The Duties Of The Cook And The Parlourmaid 100244

How the Day Should be Portioned Off - Time Tables With or Without Help - Duties for Each Day - The Right Dresses - The Importance of Quiet Shoes - Perquisites and Commissions - Extra Duties

Cook's Duties

The cook is a very important personage in the house, and her duties vary considerably according to the number of servants kept and whether or not she has assistance given her from either a kitchenmaid, or " between-maid " (one who's time is divided between up and down stairs), or a charwoman, or a boot-boy.

If the help of a charwoman is given, she does the rough cleaning of the kitchen premises, leaving the cooking and the lighter cleaning for the cook. If a boot-boy is employed, he cleans the knives, boots, fills coal-scuttles, and sometimes cleans the windows as well. In the country this work is frequently done by the gardener or odd outdoor man.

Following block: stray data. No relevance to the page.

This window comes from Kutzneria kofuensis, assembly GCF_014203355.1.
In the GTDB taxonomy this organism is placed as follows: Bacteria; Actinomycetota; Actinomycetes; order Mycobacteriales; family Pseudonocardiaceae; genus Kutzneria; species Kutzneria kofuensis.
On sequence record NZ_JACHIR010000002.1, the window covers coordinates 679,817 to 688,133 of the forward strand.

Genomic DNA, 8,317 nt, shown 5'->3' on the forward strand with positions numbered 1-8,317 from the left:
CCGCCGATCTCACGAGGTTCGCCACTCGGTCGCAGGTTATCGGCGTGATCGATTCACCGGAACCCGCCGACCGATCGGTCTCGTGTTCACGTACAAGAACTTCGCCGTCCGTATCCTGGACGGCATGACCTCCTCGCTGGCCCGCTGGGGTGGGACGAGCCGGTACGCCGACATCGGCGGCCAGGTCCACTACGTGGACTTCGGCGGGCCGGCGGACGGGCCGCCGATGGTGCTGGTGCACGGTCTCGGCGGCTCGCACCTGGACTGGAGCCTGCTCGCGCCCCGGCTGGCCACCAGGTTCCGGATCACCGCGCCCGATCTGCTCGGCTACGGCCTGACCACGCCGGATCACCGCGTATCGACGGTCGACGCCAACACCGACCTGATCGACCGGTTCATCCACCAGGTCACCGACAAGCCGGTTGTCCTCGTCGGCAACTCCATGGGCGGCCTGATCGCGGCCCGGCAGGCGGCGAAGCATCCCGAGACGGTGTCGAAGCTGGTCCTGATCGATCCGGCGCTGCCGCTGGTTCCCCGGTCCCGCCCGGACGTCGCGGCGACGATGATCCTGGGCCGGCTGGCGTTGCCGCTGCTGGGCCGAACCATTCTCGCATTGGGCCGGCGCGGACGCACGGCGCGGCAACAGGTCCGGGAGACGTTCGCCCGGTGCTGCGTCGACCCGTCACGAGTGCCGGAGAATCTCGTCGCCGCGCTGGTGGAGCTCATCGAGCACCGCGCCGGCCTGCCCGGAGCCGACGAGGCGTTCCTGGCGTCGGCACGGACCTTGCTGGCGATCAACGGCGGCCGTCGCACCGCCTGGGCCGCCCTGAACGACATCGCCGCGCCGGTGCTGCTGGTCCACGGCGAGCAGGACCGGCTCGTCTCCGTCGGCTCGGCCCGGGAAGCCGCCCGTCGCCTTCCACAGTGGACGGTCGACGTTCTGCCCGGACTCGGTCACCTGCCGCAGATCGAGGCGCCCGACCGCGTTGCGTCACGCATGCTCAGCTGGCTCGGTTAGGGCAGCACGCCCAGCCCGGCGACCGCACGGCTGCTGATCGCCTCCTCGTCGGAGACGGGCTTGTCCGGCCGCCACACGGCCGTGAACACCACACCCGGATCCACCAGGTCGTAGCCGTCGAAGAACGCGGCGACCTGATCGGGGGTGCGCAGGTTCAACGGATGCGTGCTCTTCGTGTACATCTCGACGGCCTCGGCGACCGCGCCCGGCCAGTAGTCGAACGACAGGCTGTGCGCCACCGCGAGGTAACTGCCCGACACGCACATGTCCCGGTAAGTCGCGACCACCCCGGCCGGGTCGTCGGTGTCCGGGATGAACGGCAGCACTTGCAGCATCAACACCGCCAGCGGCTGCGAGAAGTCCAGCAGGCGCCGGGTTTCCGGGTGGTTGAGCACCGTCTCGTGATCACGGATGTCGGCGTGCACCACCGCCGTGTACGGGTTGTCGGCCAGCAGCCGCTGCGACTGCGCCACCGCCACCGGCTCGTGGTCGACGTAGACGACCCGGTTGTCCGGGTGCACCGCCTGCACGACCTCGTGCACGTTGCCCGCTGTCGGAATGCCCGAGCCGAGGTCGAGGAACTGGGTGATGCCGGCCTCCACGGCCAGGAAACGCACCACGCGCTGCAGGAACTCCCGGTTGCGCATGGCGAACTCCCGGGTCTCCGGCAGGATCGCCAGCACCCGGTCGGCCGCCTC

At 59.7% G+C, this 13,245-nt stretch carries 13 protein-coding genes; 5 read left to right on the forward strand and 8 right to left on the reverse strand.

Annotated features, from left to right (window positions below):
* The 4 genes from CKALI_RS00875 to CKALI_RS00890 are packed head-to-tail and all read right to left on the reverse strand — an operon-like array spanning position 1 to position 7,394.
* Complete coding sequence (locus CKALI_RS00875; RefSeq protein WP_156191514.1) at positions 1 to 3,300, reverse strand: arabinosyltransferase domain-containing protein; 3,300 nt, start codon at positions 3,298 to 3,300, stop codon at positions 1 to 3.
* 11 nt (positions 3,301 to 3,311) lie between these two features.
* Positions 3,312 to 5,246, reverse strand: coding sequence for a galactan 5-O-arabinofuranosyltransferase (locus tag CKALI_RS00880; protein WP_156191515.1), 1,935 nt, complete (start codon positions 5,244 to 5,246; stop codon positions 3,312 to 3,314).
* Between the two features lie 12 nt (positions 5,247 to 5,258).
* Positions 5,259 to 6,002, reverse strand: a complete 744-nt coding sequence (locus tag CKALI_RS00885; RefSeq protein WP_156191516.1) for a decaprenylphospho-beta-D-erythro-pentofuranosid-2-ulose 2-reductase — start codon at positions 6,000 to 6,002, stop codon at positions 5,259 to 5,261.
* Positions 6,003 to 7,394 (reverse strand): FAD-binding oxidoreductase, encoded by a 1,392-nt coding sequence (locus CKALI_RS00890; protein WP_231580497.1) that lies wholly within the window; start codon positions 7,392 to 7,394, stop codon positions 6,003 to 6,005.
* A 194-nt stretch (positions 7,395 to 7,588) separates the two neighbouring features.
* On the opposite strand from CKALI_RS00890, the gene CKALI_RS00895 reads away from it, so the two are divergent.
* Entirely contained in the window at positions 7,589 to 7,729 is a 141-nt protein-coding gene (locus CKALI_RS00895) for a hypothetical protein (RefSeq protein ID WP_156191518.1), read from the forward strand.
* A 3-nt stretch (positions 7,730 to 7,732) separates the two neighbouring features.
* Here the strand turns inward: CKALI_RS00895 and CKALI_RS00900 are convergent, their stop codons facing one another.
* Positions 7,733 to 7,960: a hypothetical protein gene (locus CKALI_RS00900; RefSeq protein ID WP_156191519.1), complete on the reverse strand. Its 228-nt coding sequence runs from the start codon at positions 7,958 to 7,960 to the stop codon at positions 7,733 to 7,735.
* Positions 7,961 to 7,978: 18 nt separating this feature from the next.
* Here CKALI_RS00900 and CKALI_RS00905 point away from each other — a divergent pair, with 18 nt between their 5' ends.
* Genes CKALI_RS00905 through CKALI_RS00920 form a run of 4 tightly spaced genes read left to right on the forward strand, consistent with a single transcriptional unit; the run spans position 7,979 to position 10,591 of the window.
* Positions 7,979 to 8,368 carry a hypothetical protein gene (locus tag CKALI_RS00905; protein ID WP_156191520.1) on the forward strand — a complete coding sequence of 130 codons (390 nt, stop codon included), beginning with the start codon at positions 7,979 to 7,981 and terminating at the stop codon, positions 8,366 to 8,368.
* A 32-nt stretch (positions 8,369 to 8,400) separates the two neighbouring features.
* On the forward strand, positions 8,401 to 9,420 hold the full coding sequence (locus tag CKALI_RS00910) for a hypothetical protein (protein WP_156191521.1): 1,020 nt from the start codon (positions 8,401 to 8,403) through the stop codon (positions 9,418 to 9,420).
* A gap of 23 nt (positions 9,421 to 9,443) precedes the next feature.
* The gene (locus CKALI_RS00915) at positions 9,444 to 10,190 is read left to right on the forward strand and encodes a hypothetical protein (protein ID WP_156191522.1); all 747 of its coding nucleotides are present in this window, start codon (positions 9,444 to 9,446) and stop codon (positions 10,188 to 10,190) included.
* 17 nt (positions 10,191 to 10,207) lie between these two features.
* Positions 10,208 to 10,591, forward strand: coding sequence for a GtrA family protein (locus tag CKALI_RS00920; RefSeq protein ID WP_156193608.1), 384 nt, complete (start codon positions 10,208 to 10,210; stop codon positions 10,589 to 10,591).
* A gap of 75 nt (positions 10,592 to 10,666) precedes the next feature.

In a family of average size, if this amount of help is given, there should be ample time for quite good cooking; but where cook has no extra assistance the cooking must necessarily be more simple.

Wages vary from 20 for a plain cook to about 40 per annum.

Beside the list of duties given below, the cook-general takes charge of the maid's bedroom, fills the coal-scuttles, washes up all the dining-room crockery, except glass and silver, answers the back door all day and the front door up to 12 o'clock.

With all this daily work and special cleaning it can be easily understood that she has only time to prepare, cook, and serve simple dishes. Anything specially elaborate is usually done by the mistress or daughters of the house.

Where only one other servant is kept it

Cook's Time Table

Two maids kept, and a charwoman for half a day on Tuesdays and Fridays.